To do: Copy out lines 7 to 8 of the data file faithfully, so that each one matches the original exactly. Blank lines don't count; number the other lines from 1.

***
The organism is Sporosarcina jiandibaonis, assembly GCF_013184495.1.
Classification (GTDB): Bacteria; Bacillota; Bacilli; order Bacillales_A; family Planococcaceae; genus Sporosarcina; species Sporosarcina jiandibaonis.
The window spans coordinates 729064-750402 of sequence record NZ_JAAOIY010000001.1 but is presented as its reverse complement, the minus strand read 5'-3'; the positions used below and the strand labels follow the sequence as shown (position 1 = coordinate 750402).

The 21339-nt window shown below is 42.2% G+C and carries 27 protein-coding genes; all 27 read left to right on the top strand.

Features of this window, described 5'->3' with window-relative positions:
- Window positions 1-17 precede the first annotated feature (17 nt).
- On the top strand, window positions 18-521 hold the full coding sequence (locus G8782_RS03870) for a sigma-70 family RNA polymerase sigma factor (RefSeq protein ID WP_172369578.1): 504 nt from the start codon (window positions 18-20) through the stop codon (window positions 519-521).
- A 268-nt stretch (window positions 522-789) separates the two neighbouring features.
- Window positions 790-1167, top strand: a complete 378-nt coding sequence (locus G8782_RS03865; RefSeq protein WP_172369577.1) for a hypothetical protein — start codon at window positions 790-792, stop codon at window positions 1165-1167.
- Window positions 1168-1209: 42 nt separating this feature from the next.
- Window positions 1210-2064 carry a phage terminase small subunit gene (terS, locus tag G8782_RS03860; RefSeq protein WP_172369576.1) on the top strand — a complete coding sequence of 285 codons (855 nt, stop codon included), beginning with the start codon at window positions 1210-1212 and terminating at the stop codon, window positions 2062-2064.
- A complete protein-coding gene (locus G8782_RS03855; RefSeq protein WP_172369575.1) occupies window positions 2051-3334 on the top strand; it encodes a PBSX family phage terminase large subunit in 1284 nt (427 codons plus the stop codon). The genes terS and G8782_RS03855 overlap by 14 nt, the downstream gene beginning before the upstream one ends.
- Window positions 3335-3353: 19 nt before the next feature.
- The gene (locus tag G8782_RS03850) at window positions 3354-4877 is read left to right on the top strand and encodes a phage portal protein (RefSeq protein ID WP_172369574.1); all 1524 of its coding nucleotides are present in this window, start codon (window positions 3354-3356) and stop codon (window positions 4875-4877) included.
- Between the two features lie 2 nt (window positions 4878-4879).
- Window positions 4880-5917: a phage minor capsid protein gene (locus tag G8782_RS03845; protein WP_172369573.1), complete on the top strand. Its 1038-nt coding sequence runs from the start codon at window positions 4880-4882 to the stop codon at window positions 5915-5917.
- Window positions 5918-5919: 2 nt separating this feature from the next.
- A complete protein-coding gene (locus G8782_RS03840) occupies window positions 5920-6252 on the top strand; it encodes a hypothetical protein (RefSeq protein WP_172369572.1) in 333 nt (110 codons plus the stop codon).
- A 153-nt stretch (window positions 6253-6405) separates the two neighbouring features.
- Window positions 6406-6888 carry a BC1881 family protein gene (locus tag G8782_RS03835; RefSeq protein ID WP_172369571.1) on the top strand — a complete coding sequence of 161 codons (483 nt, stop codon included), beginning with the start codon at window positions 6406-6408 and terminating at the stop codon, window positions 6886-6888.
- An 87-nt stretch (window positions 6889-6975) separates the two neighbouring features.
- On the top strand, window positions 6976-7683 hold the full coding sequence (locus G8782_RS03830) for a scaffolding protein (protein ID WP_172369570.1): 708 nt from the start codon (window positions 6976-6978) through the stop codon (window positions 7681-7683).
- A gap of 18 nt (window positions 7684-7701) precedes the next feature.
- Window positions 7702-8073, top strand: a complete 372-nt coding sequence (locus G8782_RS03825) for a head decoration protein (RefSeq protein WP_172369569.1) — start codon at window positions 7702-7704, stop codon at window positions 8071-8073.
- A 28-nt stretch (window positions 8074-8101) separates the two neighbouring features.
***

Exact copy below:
- On the top strand, window positions 18-521 hold the full coding sequence (locus G8782_RS03870) for a sigma-70 family RNA polymerase sigma factor (RefSeq protein ID WP_172369578.1): 504 nt from the start codon (window positions 18-20) through the stop codon (window positions 519-521).
- A 268-nt stretch (window positions 522-789) separates the two neighbouring features.